Wonders of Ogasawara Islands

Author: Andrew Baird

The Ogasawara Archipelago is a group of approximately 30 islands in the northern Pacific. The islands are part of the territory of Japan. The Ogasawara Islands are an important location in terms of taxonomy because they are the type location for nine nominal species. The islands were visited by the US Northern Pacific Exploring Expedition in 1856. Specimens collected on that expedition serve as the type material for three nominal species described by Verrill (1866). In the 1930s, Yabe and colleagues described a further six nominal species from the Islands. Only two of these nine species are currently accepted, and one Boninastrea boninensis Yabe & Sugiyama, 1935 has been declared extinct by the Japanese Ministry of the Environment.  

To visit the Islands, I joined a team led by Dr James Reimer from the University of the Ryukyus and colleagues from the Okinawa Institute of Marine Science. The World Heritage listed islands have a certain mystique. The only way to get there is a 24 hours long ferry ride from Tokyo. The colour of the water is known as Bonin Blue – a deep reflective blue that you only see in the open ocean. The visibility on our dives was regularly over 40 m.

Figure 1. The famous “Bonin Blue” around Ogasawara Islands.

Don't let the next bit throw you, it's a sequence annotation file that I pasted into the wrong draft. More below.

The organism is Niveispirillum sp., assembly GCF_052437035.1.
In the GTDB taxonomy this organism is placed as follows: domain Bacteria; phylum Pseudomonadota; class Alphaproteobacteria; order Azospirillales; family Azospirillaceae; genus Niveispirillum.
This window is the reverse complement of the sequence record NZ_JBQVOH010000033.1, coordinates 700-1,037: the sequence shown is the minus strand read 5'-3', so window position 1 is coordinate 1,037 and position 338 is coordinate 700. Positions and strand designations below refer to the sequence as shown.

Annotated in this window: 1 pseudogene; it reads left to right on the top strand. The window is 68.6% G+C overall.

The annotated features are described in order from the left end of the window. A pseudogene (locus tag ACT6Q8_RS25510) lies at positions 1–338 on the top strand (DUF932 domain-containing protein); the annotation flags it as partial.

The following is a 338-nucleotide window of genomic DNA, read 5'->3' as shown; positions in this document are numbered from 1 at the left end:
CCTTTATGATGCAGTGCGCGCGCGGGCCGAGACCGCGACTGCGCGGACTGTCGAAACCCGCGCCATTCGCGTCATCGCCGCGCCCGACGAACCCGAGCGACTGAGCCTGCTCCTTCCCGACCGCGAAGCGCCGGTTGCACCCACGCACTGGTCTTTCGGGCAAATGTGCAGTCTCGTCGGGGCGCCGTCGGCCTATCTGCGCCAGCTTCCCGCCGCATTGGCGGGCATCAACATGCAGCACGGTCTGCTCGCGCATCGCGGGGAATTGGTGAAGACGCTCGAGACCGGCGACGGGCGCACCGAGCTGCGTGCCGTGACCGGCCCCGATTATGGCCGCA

Photo credit: James Reimer

The terrestrial landscape is a little stark, with the soil too thin to support much in the way of forests, but the cliffs and coastline are spectacular. The corals were little thin on the ground in the spots we managed to dive, generally around 10-20% cover, and growing on rocks rather than aggregated reef. However, the corals were reasonably diverse: I managed to image approximately 140 different species over the course of 7 dives. The sites we dived were also notable for the lack of Acropora, indeed, I only imaged about 8-10 species, some of which I have never seen before.

Figure 2The terrestrial landscape (that includes a heart rock!) that stimulates imagination to what prehistoric times might have looked like.
Photo credit: Andrew Baird

Unfortunately, our search for topotypes (Fig. 3) was cut short when one of the team caught covid and those of us that were still healthy were bundled on to the return ferry to Tokyo after negative RAT tests. We will be back again next year to the resume the hunt for B. boninensis and the other topotypes we missed in the magical Ogasawara Islands!

Figure 3. Potential topotype for Psammocora vaughani Yabe & Sugiyama 1936; (a) field image of 59-7039; (b) skeleton of 59-7039; (c) holotype of P. vaughani Yabe & Sugiyama 1936 IGPS 44975.
Photo credit: Andrew Baird

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